The experience of the Mohini Water Co-operative Society shows that the organisation of irrigators into a co-operative society helped them secure assured, adequate, and timely supplies of irrigation water from a public canal system which under the government management was not dependable and was not meeting their water requirements fully and in time. Assured, adequate, and timely supplies of water resulted in increased crop yields and income and thereby improved the economic condition of the members. Wastage of valuable water through over-irrigation under the conditions of uncertain and irregular supplies in the pre-society era was reduced after the formation of the Society (Singh, 1991, Ch.9).
Our interviews with selected key informants revealed that although problems of free riding and non-co-operation in maintaining the common pool distribution system, in payment of water charges to the Society in time, in adhering to the planned crop pattern, and in using the water judiciously were not completely eliminated, the member-irrigators co-operated in minimising the wastage of water and putting it to more productive use. As a result, the area irrigated increased over time and the irrigation potential created was more fully utilised. The distribution of water through the Warabandi system developed by the Society was fair and equitable and the members were satisfied with it. The Government officials in the Irrigation and the Command Area Development Departments were spared of the hassles involved in recovery of water charges, distribution of water, and repair and maintenance of field channels of the pre-society days.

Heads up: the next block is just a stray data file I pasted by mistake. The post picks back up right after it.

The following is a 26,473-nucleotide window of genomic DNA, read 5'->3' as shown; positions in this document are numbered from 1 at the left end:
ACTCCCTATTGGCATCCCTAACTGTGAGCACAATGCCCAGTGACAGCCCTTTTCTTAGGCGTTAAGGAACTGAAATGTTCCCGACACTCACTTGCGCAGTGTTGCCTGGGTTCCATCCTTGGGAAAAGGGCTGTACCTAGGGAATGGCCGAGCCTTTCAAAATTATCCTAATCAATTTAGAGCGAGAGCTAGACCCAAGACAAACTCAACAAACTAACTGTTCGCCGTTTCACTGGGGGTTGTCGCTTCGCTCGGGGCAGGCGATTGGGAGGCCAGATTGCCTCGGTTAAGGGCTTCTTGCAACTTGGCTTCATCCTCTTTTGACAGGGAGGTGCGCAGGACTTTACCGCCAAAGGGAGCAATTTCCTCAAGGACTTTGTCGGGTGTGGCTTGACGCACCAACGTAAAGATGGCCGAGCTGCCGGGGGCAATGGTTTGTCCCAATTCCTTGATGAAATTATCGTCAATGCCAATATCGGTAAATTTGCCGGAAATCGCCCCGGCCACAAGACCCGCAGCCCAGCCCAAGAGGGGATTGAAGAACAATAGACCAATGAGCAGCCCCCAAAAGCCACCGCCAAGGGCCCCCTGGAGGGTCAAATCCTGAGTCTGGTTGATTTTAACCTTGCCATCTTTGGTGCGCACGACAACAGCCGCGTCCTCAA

All in all, the Mohini Water Co-operative Society provides a good example of how canal water can be better used and managed collectively by the co-owners under the auspices of a formally organised co-operative society backed up by a set of statutory bye-laws and patronised by government. After having seen the positive effects of the Society, farmers in other villages of the command area of the Ukai-Kakrapar Project have started approaching the Irrigation Department with requests for help in establishing similar societies in their villages. Ten such societies had already been organised by the end of November 1990 and another 12 were in the pipeline. The most crucial requirements for success in this kind of a management system are an enlightened, benevolent, and stable leadership; a fair and equitable system of distribution of water; assured, adequate, and timely supplies of water; financial viability of the society; linkages with other local organisations and institutions concerned with agricultural development; substantial private benefits to irrigators from joining the society/organisation; co-operation of members in payment of their dues to the society; and government patronage and support